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Subject: Re: Matt Taylor's magic de Bruijn Constant

Author: Bas Hamstra

Date: 10:17:56 07/13/03

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It is used *extremely* intensive. Therefore I assumed that most of the time the
table sits in cache. But apparently no... Makes you wonder about other simple
lookup's. A lot of 10 cycle penalties, it seems.


On July 13, 2003 at 12:42:37, Andrew Williams wrote:

>On July 13, 2003 at 12:17:19, Russell Reagan wrote:
>>On July 13, 2003 at 07:43:26, Andrew Williams wrote:
>>>Probably a stupid question, but if you have a loop which does just LastOne with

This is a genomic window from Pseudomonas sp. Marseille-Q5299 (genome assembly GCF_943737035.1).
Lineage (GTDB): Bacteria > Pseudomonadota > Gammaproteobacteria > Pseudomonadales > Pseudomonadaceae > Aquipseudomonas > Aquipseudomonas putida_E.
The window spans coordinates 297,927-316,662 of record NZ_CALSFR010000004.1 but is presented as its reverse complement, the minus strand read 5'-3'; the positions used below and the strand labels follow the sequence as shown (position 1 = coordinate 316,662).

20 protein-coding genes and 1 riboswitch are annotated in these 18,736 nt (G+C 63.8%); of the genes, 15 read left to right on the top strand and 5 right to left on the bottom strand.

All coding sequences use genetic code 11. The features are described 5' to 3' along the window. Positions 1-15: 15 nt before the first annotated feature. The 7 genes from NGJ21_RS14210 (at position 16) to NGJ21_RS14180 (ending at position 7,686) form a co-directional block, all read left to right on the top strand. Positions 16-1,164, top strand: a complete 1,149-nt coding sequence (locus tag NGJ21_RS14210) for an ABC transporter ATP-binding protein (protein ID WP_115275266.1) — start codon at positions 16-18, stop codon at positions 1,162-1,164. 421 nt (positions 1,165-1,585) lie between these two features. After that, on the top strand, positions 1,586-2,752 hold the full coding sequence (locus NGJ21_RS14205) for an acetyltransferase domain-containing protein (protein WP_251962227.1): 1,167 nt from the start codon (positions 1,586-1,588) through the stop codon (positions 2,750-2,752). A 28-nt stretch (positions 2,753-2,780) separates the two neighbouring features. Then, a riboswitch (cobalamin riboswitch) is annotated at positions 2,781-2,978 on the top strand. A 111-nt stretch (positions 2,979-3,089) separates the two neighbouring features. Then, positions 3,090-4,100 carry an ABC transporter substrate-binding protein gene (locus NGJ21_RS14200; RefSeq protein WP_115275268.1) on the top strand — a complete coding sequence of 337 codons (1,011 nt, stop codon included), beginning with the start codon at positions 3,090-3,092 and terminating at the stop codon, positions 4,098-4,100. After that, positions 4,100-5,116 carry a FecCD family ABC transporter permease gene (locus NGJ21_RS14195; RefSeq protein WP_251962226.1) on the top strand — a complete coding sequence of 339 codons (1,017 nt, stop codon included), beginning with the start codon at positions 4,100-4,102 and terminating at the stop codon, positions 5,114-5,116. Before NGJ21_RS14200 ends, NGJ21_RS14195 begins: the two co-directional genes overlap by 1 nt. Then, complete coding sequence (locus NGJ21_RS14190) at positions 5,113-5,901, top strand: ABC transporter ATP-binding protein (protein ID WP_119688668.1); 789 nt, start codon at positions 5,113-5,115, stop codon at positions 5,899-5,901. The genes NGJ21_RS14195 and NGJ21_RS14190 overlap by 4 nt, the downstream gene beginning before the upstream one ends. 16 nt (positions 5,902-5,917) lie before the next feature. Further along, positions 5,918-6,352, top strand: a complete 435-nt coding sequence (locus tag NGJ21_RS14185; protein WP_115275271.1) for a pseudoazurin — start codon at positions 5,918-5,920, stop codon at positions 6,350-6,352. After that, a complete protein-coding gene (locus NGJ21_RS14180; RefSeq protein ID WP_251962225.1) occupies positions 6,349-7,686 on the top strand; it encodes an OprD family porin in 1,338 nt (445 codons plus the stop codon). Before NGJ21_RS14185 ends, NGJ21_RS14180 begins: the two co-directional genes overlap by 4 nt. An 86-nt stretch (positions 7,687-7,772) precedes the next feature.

>>>this scheme, wouldn't the table get cached and therefore make it go much faster
>>>than in a test where it's embedded in your code?
>>Why would a 64-byte table not be cached in the real run of the chess program?
>I always assume that it would be pushed out in the course of all the other
>things that the program is doing. I guess it depends on how frequently the table
>is used. I don't know anything about bitboard programs, so I couldn't begin to
>judge what is happening. One thing I can recommend is valgrind and cachegrind:
>These seem to be Linux-based tools, but I assume you can get something similar
>for Windows. Cachegrind tells you how many cache misses every function in your
>program causes. Cachegrind is actually an option to valgrind, so you run
>valgrind with a special option to do the cache checking.

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